• the normal retirement age for judges of the District Court was maintained at 65.

Jury

Trial by jury in civil cases is very rare. A party may apply to the court for a trial by jury if there is at issue a claim in respect of libel, slander, malicious prosecution, false imprisonment or seduction, or as prescribed under the Rules of the High Court (Chapter 4A). However, there will be no trial by jury where the court considers that the trial requires any prolonged examination of documents or any scientific or local investigation that cannot conveniently be made with a jury.

1.3. Limitation issues
1.3.1. What are the time limits for bringing civil claims?

Subject to certain exceptions (see below), the broad time limits for bringing various civil claims are:

  • contractual claims: six years from the date of breach of contract;
  • tortious claims: six years from the date when damage was suffered;
  • personal injuries claims: three years from the date of the accident or the date of knowledge (whichever is later) for common law negligence claim, or two years from the date of the accident for claim under the Employees’ Compensation Ordinance (Chapter 282);
  • recovery of land: 12 years from the date when the right accrued or 60 years if the claim is brought by the government;
  • deeds: 12 years from the date of breach;
  • cargo claims: one year from the date of damage or loss if subject to Hague-Visby Rules; otherwise, the six-year time limit for contract and tort claims applies; and
  • salvage claims: two years from the date on which the salvage operations are terminated; and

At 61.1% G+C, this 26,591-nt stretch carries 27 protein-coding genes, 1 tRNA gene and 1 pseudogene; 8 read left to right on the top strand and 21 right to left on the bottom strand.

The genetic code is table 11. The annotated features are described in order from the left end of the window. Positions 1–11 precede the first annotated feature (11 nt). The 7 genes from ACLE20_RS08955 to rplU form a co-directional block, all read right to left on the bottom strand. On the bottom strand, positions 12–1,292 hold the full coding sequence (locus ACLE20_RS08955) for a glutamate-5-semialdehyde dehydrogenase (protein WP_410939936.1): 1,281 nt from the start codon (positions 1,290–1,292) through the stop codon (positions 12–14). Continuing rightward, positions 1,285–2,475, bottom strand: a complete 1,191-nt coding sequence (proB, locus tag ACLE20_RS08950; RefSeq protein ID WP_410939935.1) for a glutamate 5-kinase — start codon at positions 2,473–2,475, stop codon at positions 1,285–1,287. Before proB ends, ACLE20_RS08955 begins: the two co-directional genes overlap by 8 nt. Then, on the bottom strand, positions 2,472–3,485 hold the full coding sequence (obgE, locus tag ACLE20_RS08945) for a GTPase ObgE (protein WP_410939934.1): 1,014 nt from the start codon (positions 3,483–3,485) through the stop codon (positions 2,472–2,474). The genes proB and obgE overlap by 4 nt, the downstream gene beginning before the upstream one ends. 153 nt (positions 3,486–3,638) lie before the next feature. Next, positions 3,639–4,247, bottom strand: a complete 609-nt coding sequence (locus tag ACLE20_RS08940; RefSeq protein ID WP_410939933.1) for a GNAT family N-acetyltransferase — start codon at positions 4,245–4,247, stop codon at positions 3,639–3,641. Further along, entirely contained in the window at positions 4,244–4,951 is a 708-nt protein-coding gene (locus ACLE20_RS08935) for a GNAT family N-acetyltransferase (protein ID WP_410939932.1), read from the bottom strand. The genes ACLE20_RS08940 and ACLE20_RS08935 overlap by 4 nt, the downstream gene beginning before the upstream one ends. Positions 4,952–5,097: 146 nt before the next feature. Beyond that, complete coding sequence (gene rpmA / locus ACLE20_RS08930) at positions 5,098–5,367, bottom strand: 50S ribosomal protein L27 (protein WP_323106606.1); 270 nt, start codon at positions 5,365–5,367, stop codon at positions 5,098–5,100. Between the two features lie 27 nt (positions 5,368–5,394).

• collision of vessels claims: two years from the date of damage, loss or injury.

The Limitation Ordinance (Chapter 347) does not prohibit parties from varying the statutory time limits. It also provides that the time limits can be extended under certain exceptional circumstances, for example:

  • where the plaintiff was under a disability, the time limit begins to run from the date the plaintiff ceases to be under a disability or dies (whichever is earlier); and
  • where the action is based upon the defendant’s fraud, a relevant fact has been deliberately concealed by the defendant or the action is for relief from consequences of mistake, the time limit begins to run when the plaintiff discovered the fraud, concealment or mistake or could with reasonable diligence have discovered it.

1.4. Pre-action behaviour
1.4.1. Are there any pre-action considerations the parties should take into account?

Before commencing proceedings, it is good practice for a plaintiff to send a pre-action demand letter to the defendant setting out the factual and legal basis of the claim and the relief or remedies being claimed against the defendant.